“ … Here is another one. A change in what Human nature will allow for government. "Careful, Kryon, don't talk about politics. You'll get in trouble." I won't get in trouble. I'm going to tell you to watch for leadership that cares about you. "You mean politics is going to change?" It already has. It's beginning. Watch for it. You're going to see a total phase-out of old energy dictatorships eventually. The potential is that you're going to see that before 2013.

They're going to fall over, you know, because the energy of the population will not sustain an old energy leader ..."

African Union (AU)

African Union (AU)
African Heads of State pose for a group photo ahead of the start of the 28th African Union summit in Addis Ababa on January 30, 2017 (AFP Photo/ Zacharias ABUBEKER)

Nelson Mandela

Nelson Mandela
Few words can describe Nelson Mandela, so we let him speak for himself. Happy birthday, Madiba.

Friday, February 11, 2011

Euphoria sweeps Arab cities as Mubarak ousted

Google/AFP, By Natacha Yazbeck (AFP)

BEIRUT — A wave of euphoria swept Arab cities on Friday as news spread of Egyptian president Hosni Mubarak's ouster, with jubilant crowds taking to the streets from Gaza to Beirut in celebration.

Palestinians celebrate in Gaza City following news that
embattled President Hosni Mubarak stepped down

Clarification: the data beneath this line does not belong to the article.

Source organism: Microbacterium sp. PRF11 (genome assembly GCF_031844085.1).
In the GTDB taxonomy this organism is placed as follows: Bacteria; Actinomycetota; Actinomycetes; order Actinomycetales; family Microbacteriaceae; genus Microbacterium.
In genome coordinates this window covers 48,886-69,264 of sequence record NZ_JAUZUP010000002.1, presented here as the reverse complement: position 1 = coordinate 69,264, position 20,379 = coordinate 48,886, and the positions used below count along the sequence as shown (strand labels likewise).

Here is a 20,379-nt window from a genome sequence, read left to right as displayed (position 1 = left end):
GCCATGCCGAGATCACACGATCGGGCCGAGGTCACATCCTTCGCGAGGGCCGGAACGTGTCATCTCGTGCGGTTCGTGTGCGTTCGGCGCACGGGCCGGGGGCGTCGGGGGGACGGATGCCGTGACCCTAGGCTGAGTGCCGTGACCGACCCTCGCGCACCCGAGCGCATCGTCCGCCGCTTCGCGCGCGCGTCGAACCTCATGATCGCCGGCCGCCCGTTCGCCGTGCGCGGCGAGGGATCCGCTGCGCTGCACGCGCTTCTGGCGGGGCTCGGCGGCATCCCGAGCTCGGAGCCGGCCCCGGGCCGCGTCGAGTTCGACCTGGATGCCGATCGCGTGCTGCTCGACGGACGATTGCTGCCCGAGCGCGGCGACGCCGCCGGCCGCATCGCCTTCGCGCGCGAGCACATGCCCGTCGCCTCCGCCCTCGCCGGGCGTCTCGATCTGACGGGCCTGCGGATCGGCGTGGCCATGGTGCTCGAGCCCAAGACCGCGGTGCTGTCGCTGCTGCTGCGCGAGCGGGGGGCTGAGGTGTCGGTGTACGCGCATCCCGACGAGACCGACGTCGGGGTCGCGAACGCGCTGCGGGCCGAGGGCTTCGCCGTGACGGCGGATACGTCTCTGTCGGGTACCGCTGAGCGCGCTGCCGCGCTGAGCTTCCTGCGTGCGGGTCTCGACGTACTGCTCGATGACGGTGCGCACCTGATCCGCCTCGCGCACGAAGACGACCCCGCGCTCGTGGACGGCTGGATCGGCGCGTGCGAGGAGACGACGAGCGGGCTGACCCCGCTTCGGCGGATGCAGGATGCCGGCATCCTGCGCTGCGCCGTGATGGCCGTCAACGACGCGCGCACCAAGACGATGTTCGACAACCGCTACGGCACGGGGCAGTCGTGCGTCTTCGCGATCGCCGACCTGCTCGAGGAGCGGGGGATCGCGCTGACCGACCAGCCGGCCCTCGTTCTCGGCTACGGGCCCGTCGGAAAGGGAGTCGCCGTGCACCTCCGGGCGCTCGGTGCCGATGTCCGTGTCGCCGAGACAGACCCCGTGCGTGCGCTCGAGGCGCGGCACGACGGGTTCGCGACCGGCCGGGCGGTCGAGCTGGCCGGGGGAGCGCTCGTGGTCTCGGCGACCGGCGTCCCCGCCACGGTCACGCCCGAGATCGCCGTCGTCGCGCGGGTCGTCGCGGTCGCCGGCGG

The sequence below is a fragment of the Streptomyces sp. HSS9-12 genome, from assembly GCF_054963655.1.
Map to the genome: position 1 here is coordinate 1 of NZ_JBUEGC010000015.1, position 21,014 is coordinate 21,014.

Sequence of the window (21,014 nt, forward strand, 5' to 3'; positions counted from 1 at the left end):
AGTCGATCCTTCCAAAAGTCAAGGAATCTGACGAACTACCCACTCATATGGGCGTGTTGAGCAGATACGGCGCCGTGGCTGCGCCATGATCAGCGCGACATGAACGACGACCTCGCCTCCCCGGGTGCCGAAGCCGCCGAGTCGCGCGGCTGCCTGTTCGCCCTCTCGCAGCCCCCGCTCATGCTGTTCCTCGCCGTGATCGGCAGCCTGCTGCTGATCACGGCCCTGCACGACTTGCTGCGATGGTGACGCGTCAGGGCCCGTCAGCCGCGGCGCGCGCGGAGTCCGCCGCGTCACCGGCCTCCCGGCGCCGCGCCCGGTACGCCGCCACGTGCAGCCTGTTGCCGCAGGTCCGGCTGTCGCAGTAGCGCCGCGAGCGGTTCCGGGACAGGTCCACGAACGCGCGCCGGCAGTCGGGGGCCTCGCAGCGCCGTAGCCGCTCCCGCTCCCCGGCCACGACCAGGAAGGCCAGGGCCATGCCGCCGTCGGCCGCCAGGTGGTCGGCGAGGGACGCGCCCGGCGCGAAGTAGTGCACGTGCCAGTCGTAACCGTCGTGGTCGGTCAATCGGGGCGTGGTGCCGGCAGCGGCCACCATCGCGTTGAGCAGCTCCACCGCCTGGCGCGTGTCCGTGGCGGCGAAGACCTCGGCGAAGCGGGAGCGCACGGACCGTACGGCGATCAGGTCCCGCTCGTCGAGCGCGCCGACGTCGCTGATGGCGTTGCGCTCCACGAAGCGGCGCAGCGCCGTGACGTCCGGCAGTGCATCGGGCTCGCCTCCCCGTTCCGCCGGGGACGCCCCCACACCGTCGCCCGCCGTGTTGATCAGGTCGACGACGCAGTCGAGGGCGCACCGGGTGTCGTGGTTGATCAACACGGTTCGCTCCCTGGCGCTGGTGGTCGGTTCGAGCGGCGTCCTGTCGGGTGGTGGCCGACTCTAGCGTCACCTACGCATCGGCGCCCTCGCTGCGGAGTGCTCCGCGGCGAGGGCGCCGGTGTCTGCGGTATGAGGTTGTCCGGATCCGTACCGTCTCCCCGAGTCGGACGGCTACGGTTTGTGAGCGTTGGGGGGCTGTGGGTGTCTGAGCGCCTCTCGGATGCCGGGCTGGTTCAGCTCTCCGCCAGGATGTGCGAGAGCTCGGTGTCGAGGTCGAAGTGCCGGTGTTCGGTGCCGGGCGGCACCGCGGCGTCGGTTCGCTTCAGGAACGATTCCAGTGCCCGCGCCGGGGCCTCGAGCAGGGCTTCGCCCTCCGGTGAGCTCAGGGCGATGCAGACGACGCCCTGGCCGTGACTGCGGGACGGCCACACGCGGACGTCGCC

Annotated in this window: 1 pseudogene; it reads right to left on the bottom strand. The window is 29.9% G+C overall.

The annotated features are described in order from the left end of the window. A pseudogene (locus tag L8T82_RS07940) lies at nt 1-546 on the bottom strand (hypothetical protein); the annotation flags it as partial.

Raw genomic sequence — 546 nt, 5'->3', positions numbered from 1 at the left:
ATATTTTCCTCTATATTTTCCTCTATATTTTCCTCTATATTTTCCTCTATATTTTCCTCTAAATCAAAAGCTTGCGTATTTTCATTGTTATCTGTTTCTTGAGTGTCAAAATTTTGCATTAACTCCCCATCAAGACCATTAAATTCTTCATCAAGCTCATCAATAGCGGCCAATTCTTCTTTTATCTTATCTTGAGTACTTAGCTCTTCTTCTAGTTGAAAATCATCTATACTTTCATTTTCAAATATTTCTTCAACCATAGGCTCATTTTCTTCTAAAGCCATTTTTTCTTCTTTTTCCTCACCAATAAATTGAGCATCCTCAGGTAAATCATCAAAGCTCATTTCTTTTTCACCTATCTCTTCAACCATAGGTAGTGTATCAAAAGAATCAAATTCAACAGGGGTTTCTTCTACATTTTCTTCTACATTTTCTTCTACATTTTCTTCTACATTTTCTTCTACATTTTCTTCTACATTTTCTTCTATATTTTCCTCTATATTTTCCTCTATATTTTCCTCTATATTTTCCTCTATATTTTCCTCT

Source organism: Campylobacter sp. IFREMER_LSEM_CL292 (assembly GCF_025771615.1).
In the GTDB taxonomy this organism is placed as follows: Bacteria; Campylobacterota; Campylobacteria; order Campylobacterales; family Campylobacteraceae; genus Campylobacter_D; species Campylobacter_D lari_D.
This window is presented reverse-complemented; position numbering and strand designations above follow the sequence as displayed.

Across the Middle East and north Africa, loudspeakers on mosques called on citizens to rejoice in their own cities, hours after Mubarak, crushed by a popular uprising, agreed to hand over power to the army.

In Lebanon, where the Cairo protests have been reminiscent of mass anti-Syrian demonstrations in 2005, convoys bearing Egyptian flags blared their horns as fireworks went off across the country.

Ecstatic Beirutis popped open champagne in the streets, kissing Egyptian flags to the sound of celebratory gunfire.

Thousands also turned out in the Hezbollah-controlled southern suburb of Beirut at the calling of the Iranian-backed militant group -- which has long had strained ties with Mubarak -- to celebrate Egypt's "historic victory."

Islamist group Hamas hailed 82-year-old Mubarak's resignation as Palestinians turned out en masse across the Gaza strip, joyfully shooting in the air and honking their car horns.

Yemenis celebrate outside the Egyptian embassy in Sanaa
Balaclava-clad members of the Ezzedine Al-Qassam Brigades, the armed wing of Hamas, also rallied across the strip.